Notice how most of the sentences in that paragraph began: they needed a faith... they were feeling “The God shaped hole”. Even if they had ever heard of UU, what would they have heard? Would they have heard of a denomination that helps you explore your spirituality, develop your beliefs? If by chance or a friend’s invitation they attended a service would they have heard a sermon on the nature of God and man- or a lecture about a Supreme Court nominee? Would they have heard people denouncing Rev Sinkford’s call for the language of reverence? Would they have heard anything to even incite their curiosity, let alone fill that God shaped hole? Since a couple million people whose values are 99% congruent with our own went elsewhere, the objective evidence says no.


LaReinaCobre said...

Very interesting; I did not know these things about Wicca or even paganism. Thanks for sharing!

Michael J. Farrand said...

Thought you might enjoy my poem, "She Was Lesbian Wicca (My Sunglasses Were Burger King)".

Patrick McLaughlin said...


Classical (Gardnerian) Wicca didn't embrace homosexuals. It was (is still?) rather hostile to them, denied them participation (at least openly) and labeled them as dysfunctional.

It's true that other forms of Neopaganism have embraced homosexuals. But not all of them; perhaps not even a majority.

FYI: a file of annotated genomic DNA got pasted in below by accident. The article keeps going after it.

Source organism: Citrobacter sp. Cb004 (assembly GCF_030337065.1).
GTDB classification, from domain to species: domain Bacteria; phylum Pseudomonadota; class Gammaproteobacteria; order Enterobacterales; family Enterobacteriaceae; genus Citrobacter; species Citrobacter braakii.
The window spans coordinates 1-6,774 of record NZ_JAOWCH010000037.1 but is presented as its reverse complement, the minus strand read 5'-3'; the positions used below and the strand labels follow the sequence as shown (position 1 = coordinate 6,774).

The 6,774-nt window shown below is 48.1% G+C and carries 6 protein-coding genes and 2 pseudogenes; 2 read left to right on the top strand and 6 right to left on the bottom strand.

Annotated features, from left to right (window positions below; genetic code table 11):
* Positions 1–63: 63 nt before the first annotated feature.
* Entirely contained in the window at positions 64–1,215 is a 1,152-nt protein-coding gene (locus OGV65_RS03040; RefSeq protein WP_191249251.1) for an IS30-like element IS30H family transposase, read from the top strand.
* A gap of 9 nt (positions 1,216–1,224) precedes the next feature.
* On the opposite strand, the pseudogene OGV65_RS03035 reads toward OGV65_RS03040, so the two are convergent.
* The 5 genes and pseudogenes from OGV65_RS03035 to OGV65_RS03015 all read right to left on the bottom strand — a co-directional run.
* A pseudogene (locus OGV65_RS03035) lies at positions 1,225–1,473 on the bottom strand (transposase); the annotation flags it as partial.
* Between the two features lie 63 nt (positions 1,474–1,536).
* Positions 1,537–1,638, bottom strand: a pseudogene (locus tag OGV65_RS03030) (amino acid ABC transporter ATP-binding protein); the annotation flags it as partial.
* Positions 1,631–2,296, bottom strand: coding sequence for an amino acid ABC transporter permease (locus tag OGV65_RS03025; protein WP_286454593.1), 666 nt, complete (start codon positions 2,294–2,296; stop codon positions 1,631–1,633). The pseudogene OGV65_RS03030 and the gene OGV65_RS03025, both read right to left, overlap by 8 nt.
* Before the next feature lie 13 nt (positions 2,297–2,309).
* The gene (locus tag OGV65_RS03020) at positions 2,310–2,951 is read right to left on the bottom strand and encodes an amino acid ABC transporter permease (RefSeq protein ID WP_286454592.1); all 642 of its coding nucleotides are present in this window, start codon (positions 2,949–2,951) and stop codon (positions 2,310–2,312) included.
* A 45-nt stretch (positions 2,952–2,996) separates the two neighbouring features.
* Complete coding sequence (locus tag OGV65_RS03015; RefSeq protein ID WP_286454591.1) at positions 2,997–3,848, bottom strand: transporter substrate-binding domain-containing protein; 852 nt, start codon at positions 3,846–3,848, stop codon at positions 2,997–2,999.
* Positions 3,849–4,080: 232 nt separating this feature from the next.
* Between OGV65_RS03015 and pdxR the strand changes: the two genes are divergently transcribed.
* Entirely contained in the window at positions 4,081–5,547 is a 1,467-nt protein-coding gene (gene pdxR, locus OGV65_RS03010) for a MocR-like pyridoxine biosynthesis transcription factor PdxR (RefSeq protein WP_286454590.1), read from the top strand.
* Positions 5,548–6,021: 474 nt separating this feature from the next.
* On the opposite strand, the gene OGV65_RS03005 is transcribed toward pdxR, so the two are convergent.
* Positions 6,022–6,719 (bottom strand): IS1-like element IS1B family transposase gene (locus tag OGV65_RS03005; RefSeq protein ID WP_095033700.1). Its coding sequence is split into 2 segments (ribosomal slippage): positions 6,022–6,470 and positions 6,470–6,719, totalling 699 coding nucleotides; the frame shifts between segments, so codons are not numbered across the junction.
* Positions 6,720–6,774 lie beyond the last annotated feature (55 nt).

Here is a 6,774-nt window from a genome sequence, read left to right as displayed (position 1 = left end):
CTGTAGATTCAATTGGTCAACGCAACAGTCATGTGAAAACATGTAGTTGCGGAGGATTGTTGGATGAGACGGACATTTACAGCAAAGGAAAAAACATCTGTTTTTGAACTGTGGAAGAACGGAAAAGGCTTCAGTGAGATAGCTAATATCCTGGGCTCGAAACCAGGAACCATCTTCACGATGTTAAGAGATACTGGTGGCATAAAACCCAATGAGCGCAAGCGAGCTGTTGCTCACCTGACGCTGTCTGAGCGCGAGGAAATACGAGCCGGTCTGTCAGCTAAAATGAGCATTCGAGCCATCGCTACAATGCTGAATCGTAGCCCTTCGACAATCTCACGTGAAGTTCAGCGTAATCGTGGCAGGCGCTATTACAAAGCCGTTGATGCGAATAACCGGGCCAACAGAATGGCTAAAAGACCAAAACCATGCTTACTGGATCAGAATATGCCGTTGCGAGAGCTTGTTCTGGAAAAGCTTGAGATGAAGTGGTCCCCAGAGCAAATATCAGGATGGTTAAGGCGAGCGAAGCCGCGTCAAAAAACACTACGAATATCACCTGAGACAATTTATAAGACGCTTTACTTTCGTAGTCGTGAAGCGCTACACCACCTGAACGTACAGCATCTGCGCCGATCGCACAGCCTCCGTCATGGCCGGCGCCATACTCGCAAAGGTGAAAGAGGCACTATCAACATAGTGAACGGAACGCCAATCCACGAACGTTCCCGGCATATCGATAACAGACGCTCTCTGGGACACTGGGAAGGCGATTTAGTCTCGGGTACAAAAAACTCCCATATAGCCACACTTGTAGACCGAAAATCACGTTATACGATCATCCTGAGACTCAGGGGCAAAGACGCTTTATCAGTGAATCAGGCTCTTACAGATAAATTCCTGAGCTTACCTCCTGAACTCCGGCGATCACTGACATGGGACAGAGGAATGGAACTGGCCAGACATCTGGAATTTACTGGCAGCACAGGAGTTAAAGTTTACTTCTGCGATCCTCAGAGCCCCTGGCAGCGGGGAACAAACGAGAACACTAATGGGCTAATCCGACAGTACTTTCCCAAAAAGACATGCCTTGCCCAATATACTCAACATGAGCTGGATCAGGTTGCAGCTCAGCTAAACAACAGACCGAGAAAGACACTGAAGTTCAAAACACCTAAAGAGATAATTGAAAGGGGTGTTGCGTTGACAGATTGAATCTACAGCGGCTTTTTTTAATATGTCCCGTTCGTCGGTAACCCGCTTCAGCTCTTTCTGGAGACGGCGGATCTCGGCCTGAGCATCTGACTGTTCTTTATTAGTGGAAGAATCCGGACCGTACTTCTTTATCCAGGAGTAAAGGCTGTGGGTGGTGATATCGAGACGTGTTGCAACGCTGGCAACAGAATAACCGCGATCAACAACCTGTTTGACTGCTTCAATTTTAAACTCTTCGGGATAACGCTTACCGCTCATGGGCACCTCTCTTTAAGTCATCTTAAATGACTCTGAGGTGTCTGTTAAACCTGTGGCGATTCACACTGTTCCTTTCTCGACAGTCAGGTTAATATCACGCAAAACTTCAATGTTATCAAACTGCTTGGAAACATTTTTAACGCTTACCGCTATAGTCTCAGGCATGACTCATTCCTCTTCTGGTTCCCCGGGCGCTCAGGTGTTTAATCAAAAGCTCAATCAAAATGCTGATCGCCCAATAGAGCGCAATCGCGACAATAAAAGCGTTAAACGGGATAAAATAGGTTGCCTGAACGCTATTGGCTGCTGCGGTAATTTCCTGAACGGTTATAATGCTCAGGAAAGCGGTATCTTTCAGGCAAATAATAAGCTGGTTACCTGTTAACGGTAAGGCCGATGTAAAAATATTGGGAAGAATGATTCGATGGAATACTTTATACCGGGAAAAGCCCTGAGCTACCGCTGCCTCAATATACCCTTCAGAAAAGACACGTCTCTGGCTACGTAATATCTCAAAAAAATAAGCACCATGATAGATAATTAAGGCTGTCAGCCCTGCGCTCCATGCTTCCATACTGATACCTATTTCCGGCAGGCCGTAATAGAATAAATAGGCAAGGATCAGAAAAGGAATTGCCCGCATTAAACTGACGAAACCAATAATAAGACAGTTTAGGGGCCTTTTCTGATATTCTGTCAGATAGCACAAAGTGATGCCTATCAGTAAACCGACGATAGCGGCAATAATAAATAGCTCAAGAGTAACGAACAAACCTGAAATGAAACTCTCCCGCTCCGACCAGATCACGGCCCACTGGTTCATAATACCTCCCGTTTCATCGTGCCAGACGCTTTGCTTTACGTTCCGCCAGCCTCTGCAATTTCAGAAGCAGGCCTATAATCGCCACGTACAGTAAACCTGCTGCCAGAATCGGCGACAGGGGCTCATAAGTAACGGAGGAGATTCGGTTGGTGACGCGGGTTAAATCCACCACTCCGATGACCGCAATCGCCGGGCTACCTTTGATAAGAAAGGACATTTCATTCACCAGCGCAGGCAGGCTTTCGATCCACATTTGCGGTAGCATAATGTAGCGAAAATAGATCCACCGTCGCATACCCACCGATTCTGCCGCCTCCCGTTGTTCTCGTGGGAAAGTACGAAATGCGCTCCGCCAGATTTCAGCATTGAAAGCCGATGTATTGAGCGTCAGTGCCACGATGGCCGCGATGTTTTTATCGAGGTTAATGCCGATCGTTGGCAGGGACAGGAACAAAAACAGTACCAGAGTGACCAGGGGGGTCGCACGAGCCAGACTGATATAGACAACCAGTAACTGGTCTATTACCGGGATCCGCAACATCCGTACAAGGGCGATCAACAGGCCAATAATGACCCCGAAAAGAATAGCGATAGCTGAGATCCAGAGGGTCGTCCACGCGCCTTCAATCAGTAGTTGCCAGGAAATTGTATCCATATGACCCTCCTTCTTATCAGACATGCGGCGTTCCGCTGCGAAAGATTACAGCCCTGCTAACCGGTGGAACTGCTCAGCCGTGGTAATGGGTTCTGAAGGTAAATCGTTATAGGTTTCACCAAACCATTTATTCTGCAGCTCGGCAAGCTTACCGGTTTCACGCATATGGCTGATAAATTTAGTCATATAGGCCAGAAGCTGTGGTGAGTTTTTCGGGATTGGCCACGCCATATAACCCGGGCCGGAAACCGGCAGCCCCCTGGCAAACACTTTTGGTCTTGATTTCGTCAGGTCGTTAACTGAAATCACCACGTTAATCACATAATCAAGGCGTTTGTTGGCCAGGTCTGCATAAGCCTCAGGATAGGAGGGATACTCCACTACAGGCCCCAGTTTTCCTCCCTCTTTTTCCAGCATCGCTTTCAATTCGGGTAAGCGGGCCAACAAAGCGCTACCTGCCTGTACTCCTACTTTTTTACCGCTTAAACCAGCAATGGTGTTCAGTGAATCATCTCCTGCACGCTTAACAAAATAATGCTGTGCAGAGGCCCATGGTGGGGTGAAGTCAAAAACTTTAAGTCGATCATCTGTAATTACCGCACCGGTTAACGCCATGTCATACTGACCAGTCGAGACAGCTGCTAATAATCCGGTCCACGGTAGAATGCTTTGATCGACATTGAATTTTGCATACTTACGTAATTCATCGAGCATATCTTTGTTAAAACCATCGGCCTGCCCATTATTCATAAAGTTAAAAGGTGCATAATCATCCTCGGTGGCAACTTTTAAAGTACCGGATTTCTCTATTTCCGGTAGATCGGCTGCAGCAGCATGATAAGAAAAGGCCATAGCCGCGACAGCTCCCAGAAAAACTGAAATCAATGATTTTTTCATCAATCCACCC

Yes, "they" should have been our members. In fact... many of them (us) are. Our congregation, rooted as a relatively humanist/atheist/agnostic fellowship in the very early 60s... now finds that about 25% of its members acknowledge some sort of Paganism as either their primary spiritual identity or a significant part of it.

Most of the Pagan movement is so unorganized that there's no place for any sort of "affiliate" group to form. In doing so... it would either become that group, or would splinter off and become its own thing.

Why didn't they come "here"? Why aren't they all "here"?

One might ask why all liberal Christians aren't, too.

Some of them don't want to be part of a larger movement (larger in the sense of embracing a wider array of religious options and outlooks). Some of them aren't tolerant. There are groups that are Pagan... and one-true-way.

Some of them simply didn't know about us--or if they did, were put off by the superficial (or in some cases, not...) Christianity that they may think they see. A Church.